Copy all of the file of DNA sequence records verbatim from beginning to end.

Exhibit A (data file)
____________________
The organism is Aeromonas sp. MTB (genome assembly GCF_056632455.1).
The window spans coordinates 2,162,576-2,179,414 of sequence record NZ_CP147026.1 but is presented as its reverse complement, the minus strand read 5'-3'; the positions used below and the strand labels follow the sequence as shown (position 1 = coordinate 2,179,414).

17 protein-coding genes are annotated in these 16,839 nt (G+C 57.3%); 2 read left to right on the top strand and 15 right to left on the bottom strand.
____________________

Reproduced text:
The organism is Aeromonas sp. MTB (genome assembly GCF_056632455.1).
The window spans coordinates 2,162,576-2,179,414 of sequence record NZ_CP147026.1 but is presented as its reverse complement, the minus strand read 5'-3'; the positions used below and the strand labels follow the sequence as shown (position 1 = coordinate 2,179,414).

17 protein-coding genes are annotated in these 16,839 nt (G+C 57.3%); 2 read left to right on the top strand and 15 right to left on the bottom strand.